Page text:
|(Glad that's over with...)|
- Ooooh! Ahhhh! Pretty Stars! -- Me before the Start at the Lynchburg KOA Campground.
- I raced it as if I had fresh legs ... my legs were NOT FRESH!
- "I like those Oiselle arm warmers!" -- Michelle Andersen at Mile 15, acknowledging my impeccable running style.
- I hit the Reservoir Aid Station at Mile 22 in 3:04. Perfectly paced for a sub-8 hour, Top 10 finish.
- Then I turned uphill ... and the cramps began.
- "Got a bit of the Grindstone Hangover?" -- Jack Kurisky, 49, as he passed me at Mile 26.
- Aliza Lapierre passed me around Mile 28, power-hiking like a champ. I tried to save face by chatting about how we ran around each other for the first half of Western States. ... But I couldn't keep up, so the conversation ended rather quickly.
- I got up to The Loop Aid Station more than 30 minutes behind schedule. I lost 30 minutes in 11 miles!
- Brian Rusiecki and the other race leader exited The Loop (Miles 33 to 38) just as I was about to head in. Have you ever felt like your soul was being crushed? Obscenities were muttered. I wanted to throw my water bottle at somebody's face (mostly Brian Rusiecki's stupid, fast face).
- In The Loop, my muscle cramps settled down a bit, but I still couldn't pick up the pace.
- 14 men and 3 women passed me between Mile 22 and Mile 38. That's having to hear a half-hearted "Keep it up!" every damn mile for nearly 4 hours.
- I stopped to work out some muscle cramps for the final time around Mile 46. All told, I spent nearly 30 minutes of my race, across 6 hours of running, trying to work out some of the worst cramps I've ever experienced.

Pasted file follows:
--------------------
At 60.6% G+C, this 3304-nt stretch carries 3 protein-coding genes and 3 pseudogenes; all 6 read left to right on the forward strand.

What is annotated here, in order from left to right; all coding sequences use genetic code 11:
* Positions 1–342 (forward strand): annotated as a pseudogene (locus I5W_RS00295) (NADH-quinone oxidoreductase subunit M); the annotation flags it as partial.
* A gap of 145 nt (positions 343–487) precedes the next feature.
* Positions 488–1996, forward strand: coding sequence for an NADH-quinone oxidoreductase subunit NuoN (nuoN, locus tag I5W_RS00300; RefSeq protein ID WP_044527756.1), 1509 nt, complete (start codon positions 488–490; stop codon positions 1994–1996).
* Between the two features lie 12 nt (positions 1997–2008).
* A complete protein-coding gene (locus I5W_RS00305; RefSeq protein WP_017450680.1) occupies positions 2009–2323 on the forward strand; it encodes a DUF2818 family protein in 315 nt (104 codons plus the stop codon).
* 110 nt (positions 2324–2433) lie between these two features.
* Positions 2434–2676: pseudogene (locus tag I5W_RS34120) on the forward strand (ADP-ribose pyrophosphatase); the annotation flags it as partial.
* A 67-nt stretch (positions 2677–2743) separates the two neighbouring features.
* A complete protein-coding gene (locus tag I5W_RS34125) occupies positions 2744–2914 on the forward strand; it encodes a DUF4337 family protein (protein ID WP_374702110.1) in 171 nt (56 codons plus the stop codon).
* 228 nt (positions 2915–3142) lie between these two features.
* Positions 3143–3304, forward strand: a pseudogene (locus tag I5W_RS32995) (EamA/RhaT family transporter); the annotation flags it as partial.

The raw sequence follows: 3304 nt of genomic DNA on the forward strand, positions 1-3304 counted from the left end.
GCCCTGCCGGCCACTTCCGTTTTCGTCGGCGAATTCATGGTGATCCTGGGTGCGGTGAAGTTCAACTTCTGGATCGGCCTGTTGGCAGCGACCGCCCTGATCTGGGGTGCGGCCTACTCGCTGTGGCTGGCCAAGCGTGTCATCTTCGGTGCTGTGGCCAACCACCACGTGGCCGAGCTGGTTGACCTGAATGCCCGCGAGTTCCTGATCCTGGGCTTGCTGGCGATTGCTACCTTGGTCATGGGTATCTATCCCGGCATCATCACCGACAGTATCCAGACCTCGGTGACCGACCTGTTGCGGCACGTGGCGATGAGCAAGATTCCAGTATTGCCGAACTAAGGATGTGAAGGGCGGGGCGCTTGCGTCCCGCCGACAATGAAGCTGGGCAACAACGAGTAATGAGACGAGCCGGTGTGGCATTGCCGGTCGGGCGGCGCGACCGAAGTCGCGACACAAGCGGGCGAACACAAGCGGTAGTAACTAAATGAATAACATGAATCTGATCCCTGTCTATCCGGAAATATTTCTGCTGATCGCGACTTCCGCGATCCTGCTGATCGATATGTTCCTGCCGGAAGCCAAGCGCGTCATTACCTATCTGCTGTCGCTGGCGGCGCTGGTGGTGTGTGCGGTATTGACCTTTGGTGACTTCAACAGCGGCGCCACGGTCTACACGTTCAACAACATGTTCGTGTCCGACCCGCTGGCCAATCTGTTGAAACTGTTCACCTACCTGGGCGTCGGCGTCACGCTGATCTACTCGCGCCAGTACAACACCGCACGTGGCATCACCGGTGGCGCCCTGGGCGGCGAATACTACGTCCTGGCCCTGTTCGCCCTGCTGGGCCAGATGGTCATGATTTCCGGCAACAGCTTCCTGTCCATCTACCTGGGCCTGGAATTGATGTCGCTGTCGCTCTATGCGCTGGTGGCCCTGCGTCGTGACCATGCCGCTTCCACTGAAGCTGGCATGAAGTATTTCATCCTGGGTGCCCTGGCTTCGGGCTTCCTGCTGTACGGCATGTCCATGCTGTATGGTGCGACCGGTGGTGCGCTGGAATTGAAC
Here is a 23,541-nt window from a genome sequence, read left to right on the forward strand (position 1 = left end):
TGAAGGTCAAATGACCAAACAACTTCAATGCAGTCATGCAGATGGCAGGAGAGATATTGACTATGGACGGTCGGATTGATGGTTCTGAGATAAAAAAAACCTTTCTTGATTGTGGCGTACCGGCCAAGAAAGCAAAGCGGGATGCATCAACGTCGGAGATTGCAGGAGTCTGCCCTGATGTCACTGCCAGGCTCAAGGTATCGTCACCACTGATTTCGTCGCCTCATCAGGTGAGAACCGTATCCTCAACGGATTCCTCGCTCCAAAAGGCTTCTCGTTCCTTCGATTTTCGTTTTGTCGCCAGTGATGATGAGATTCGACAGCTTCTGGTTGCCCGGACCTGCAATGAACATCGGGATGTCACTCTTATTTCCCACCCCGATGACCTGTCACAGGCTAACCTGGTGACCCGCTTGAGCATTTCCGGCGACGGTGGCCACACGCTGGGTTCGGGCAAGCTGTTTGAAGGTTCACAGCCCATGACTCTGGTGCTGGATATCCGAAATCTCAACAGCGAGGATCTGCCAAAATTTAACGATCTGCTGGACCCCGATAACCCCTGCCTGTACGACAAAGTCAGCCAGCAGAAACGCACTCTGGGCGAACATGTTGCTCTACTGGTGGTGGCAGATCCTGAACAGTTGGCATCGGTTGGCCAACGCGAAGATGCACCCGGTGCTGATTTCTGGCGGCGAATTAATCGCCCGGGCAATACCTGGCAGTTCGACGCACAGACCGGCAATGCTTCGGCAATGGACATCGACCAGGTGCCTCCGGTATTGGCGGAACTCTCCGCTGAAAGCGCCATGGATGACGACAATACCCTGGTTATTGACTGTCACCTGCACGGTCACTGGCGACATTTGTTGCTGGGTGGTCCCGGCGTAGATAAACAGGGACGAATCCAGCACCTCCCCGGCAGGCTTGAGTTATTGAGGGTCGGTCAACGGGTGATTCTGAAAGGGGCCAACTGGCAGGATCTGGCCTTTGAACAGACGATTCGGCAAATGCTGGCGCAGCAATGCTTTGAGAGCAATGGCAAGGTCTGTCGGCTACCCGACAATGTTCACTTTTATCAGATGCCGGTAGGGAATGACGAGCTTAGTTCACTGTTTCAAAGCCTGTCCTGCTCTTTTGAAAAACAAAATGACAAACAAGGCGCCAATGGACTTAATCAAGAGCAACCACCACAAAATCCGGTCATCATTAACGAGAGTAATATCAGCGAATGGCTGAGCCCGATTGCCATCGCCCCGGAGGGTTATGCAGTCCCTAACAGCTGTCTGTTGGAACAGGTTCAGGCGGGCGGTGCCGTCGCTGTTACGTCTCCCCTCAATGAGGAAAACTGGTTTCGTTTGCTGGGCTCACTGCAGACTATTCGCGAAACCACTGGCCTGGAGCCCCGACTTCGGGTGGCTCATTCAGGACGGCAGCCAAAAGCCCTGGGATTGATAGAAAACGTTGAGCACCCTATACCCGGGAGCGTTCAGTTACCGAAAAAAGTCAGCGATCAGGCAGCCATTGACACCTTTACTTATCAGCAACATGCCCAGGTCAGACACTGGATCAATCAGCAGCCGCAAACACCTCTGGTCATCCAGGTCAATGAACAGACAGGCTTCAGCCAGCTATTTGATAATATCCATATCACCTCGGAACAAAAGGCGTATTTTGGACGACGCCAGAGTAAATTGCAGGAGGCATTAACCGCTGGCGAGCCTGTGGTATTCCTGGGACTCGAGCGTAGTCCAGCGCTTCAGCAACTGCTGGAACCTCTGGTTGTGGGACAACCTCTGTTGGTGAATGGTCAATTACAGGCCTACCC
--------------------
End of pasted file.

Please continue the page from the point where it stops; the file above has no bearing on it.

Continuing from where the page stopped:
- I came upon Jack Kurisky with 3 miles to go. I offered to run into the finish with him, but that jerk didn't want to hold me back!
- "Dude! You got chick'd like four times!" -- John Andersen taunting me from his mountain bike with 2 miles to go.
- 8:58:10 ... a solid hour behind schedule.
- That hurt. A lot. My muscles haven't been this sore since I ran R2R2R only 6 months after picking up running.
- Time to scour the internet for an article that claims running for hours on end with painful muscle cramps is magically positively correlated with VO2max improvements...
The months leading up to MMTR were a struggle. I spent 2 months in Physical Therapy working on hip problems, which were severely limiting my ability to train. Somehow, miraculously, I was able to pull out a strong performance at Grindstone. But I still wasn't out of the woods, so in the four weeks between Grindstone and MMTR, I only put in about 30 miles of running.
In the final hours of Grindstone, I didn't push myself to the limit to protect my hip, and it seemed like my body was recovering quickly as a result. About 10 days out from Masochist, I did a tough workout and followed it up with a damn good 5K time trial the next day. It seemed as if my legs and hip were ready to go! But just to be safe, I took off the entire week before Masochist to make sure my hip was happy.
Despite running over a dozen races in the previous year, I hadn't really pushed myself to the limit and given it my all since Grindstone 2015. So I wanted to give it a go at Masochist and run as if it were an A race that I'd been carefully building up to, instead of a race 4 weeks out from a 100 Miler that I just needed to survive. I knew it was risky. Either my body would hold up and I'd have an incredible day, or I'd crash and burn half-way through and have a disaster of a day.
I pieced together some splits for a 7:50-8:00 finish. That's been good enough in years past for Top 10. More importantly, that's what John Andersen was able to run the previous 2 years. If he can do it, so can I! Nevermind the fact that his times were on fresh legs.